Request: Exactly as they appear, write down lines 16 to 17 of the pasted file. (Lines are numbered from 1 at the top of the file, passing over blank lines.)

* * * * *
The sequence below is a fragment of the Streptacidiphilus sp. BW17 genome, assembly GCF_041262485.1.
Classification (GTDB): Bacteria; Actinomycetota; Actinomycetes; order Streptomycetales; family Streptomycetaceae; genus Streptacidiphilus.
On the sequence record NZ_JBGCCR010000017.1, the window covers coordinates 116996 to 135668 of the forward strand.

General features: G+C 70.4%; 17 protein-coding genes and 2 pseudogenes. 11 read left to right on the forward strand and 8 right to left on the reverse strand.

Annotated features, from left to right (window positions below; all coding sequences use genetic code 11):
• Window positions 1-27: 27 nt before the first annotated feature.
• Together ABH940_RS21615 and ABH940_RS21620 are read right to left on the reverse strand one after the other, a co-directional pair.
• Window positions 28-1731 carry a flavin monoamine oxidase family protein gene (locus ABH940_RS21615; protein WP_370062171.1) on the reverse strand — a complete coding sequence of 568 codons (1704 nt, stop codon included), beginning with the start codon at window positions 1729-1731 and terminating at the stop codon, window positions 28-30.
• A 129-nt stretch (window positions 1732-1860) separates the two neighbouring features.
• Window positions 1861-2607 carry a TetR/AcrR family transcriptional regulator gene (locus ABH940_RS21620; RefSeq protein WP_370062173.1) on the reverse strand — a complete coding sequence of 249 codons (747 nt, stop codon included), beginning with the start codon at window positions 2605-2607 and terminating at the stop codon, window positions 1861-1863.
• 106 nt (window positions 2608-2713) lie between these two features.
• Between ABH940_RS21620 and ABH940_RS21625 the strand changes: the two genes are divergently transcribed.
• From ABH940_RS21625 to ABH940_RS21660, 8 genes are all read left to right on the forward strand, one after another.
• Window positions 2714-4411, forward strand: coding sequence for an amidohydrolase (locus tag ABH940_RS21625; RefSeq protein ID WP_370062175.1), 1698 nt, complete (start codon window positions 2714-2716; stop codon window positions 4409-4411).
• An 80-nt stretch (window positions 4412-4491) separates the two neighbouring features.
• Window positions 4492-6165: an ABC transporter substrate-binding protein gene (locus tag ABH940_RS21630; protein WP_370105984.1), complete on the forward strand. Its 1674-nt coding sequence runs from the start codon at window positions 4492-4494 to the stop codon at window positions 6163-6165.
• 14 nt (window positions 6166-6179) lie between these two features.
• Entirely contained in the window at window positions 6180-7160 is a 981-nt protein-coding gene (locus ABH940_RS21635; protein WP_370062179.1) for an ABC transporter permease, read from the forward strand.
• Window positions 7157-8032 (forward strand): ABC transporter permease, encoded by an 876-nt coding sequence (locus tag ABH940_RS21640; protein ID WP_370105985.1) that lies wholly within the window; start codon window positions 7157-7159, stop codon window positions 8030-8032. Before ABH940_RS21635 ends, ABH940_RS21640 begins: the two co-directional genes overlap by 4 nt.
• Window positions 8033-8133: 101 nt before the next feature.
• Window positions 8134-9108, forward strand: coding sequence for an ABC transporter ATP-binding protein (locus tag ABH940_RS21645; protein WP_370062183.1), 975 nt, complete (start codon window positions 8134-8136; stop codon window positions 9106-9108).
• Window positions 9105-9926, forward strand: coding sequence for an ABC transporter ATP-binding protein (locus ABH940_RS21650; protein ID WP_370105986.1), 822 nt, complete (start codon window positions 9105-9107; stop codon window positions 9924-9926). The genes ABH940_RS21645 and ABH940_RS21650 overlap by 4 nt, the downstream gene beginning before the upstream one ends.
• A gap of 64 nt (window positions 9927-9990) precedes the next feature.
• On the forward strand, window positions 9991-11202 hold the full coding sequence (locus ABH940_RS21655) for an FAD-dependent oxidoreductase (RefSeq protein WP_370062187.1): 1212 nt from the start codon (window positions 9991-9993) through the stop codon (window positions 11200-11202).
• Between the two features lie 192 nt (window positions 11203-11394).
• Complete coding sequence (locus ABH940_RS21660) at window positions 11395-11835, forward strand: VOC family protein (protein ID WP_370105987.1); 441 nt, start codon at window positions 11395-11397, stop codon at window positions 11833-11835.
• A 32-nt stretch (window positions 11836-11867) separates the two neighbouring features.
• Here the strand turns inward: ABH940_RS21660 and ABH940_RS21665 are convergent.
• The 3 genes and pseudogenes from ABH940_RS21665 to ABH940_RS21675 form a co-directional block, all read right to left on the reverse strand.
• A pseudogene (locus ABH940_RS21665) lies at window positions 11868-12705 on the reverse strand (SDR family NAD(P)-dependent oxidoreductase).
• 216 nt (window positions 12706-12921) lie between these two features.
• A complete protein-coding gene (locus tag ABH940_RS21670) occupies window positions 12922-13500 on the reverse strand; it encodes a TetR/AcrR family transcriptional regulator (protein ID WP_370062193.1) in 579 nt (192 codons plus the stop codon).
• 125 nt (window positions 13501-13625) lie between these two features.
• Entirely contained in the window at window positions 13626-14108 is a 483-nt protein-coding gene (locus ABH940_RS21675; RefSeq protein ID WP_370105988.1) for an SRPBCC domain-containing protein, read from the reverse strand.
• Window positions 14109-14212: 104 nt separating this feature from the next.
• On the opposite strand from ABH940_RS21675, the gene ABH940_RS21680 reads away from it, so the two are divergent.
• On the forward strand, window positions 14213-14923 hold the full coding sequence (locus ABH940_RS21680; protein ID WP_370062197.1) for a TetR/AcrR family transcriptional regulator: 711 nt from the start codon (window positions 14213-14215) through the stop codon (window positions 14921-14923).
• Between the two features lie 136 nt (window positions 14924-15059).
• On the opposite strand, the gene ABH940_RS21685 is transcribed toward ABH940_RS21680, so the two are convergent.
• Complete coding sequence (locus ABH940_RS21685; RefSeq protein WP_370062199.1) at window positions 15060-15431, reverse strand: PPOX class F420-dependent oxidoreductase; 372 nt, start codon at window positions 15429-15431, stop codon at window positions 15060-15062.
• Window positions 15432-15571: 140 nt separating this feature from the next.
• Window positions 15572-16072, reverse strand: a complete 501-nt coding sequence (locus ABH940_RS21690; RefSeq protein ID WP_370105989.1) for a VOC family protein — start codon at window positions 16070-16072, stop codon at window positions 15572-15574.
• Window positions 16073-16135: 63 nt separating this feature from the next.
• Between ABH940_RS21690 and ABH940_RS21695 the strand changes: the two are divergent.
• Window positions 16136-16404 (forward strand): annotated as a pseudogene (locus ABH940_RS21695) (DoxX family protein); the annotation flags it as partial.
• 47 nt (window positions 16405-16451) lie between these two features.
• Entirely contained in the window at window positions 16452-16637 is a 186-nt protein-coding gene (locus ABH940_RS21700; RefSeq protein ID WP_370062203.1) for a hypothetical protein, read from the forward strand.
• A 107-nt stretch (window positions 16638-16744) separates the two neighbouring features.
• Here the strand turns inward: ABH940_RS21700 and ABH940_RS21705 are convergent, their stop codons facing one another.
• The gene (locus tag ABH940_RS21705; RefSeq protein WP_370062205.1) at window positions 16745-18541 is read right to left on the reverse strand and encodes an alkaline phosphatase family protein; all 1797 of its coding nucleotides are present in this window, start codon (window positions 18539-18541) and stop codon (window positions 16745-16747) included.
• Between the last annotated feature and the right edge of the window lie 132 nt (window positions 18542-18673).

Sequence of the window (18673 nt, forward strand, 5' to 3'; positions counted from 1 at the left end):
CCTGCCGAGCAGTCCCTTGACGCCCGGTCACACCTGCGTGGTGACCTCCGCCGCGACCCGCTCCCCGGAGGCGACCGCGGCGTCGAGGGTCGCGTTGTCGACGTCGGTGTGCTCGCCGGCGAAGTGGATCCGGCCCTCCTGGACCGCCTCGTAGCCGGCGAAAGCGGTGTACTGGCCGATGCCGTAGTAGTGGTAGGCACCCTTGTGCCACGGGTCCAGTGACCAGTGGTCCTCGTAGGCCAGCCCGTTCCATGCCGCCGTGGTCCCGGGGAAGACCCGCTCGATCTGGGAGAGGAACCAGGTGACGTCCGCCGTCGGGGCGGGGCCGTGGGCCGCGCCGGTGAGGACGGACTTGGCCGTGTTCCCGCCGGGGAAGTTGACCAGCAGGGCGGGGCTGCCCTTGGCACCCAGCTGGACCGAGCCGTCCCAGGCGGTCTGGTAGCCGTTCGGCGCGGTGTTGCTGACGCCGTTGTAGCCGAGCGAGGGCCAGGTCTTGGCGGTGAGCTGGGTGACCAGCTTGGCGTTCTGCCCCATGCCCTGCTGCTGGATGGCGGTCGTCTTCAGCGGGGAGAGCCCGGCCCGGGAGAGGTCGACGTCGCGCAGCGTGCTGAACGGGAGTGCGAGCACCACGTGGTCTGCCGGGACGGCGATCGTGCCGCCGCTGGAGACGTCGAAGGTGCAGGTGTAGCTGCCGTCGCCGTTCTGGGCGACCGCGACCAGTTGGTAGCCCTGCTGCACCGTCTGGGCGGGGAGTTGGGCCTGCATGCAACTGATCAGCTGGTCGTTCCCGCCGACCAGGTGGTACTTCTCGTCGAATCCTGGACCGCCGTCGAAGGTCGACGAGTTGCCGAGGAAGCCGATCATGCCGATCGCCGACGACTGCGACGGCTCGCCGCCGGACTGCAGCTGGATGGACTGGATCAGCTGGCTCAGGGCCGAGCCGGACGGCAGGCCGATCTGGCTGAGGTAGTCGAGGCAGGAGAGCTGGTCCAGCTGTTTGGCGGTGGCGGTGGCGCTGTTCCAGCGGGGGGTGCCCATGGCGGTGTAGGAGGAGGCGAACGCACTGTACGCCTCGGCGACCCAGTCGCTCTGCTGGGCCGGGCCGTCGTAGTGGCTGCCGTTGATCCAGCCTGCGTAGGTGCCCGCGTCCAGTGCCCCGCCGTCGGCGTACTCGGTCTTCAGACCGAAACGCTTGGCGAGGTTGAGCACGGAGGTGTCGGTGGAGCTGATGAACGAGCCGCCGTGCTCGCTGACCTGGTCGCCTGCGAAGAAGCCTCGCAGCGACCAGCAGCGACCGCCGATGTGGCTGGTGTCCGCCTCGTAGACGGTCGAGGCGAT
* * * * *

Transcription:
• Window positions 4492-6165: an ABC transporter substrate-binding protein gene (locus tag ABH940_RS21630; protein WP_370105984.1), complete on the forward strand. Its 1674-nt coding sequence runs from the start codon at window positions 4492-4494 to the stop codon at window positions 6163-6165.
• 14 nt (window positions 6166-6179) lie between these two features.